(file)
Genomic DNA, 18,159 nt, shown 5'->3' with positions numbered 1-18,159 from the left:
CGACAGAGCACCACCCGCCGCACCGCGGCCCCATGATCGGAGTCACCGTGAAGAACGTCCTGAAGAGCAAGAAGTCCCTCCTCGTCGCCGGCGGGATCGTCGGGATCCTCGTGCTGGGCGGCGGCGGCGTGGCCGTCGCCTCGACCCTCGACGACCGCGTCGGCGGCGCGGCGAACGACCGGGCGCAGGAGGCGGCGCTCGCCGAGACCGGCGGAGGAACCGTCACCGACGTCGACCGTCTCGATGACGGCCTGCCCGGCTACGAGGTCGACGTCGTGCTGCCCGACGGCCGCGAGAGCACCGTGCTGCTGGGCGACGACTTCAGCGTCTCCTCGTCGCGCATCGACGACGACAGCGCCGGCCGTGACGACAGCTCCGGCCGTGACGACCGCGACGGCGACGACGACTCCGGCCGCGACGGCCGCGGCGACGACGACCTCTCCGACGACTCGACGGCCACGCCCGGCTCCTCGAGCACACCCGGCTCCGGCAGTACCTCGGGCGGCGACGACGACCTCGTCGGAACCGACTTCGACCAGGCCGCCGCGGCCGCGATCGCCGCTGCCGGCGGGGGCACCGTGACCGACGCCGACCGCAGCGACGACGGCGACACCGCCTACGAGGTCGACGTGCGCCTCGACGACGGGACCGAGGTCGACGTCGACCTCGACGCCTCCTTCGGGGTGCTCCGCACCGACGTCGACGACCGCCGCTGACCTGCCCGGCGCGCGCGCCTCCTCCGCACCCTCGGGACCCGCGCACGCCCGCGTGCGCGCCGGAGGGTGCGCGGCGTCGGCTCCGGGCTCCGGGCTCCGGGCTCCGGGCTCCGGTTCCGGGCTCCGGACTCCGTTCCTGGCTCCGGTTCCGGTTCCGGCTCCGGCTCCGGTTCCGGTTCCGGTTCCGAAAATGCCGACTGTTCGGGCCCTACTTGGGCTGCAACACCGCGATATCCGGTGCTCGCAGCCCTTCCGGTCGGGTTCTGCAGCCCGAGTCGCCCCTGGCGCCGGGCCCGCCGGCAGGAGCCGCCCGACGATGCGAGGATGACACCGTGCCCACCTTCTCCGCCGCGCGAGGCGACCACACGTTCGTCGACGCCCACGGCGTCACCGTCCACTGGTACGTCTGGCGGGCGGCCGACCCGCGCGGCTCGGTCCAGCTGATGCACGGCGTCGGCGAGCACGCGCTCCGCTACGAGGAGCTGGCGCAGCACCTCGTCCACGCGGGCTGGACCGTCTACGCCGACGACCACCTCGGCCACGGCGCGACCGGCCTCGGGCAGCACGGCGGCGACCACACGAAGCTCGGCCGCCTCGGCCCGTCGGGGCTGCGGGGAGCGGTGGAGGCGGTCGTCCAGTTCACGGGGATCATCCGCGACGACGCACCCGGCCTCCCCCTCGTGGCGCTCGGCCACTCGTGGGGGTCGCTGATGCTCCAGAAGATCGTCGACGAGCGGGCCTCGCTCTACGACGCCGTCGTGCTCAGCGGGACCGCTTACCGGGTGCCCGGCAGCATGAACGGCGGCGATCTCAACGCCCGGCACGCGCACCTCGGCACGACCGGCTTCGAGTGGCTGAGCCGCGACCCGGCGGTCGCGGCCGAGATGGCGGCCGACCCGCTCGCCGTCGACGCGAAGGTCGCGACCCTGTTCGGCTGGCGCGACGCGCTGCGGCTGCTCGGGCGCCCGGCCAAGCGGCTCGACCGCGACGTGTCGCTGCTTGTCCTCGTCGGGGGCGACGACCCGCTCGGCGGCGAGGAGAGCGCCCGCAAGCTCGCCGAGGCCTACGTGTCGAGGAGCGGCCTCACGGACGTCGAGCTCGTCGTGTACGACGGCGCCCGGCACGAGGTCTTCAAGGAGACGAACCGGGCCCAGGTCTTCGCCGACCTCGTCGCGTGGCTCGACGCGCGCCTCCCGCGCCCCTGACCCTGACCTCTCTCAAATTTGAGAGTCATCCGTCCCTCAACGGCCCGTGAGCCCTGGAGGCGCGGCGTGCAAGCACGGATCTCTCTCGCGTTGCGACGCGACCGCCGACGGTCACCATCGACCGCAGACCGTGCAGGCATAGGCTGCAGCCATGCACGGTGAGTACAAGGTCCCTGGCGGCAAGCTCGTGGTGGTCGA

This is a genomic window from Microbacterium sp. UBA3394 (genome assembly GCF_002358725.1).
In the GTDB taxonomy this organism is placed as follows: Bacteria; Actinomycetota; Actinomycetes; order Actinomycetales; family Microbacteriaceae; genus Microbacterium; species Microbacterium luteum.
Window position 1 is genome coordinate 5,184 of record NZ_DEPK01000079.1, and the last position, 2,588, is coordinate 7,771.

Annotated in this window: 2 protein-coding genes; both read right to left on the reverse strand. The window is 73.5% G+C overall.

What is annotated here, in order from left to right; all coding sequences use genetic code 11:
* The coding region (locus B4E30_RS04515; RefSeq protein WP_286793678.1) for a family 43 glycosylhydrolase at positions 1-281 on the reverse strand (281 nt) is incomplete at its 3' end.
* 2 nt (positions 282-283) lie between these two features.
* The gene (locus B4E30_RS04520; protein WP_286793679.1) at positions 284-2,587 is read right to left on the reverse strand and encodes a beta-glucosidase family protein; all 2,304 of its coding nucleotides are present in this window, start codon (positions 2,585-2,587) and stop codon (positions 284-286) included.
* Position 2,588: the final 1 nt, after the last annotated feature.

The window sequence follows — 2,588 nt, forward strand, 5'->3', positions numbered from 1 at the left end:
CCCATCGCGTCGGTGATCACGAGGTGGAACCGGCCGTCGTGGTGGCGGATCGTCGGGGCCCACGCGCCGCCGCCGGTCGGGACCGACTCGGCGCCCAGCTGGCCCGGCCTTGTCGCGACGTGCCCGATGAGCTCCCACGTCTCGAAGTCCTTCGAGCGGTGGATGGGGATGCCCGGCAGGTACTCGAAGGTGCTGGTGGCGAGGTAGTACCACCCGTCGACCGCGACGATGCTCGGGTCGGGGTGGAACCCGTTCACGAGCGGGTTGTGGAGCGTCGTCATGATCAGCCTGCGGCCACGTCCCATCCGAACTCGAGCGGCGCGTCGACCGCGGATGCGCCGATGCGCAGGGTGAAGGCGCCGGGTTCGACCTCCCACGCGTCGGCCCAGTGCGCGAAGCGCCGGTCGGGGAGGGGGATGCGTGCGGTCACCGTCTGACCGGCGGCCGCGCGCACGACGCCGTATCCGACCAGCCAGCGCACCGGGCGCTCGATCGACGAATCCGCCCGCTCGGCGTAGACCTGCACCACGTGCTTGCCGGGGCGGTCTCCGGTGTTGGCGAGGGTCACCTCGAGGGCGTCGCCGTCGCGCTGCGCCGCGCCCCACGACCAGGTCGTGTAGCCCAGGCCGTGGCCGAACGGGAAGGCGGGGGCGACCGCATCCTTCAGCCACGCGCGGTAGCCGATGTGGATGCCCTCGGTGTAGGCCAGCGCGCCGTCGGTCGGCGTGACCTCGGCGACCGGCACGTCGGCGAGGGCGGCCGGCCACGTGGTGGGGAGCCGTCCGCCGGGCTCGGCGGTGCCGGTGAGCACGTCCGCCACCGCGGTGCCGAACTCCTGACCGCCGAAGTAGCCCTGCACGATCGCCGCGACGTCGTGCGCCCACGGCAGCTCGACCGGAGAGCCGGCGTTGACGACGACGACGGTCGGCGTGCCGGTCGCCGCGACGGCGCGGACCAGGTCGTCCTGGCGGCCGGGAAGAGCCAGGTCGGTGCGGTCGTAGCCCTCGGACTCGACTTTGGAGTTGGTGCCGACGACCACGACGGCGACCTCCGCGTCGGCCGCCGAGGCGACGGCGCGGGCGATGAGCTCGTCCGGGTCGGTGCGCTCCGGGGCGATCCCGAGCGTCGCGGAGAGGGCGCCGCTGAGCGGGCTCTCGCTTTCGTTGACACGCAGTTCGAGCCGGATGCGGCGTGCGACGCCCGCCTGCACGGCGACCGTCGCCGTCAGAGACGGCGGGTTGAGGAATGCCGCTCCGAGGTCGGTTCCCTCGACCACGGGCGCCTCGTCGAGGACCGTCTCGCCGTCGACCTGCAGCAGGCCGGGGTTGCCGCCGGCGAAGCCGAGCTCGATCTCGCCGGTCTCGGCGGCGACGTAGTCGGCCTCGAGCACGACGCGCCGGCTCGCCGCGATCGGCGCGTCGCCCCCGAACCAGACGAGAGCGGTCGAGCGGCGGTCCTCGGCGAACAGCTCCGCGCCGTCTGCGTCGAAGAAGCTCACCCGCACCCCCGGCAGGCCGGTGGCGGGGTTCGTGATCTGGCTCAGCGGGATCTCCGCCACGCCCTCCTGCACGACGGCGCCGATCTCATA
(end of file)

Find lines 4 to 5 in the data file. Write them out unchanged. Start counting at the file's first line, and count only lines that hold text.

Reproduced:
In the GTDB taxonomy this organism is placed as follows: Bacteria; Actinomycetota; Actinomycetes; order Actinomycetales; family Microbacteriaceae; genus Microbacterium; species Microbacterium luteum.
Window position 1 is genome coordinate 5,184 of record NZ_DEPK01000079.1, and the last position, 2,588, is coordinate 7,771.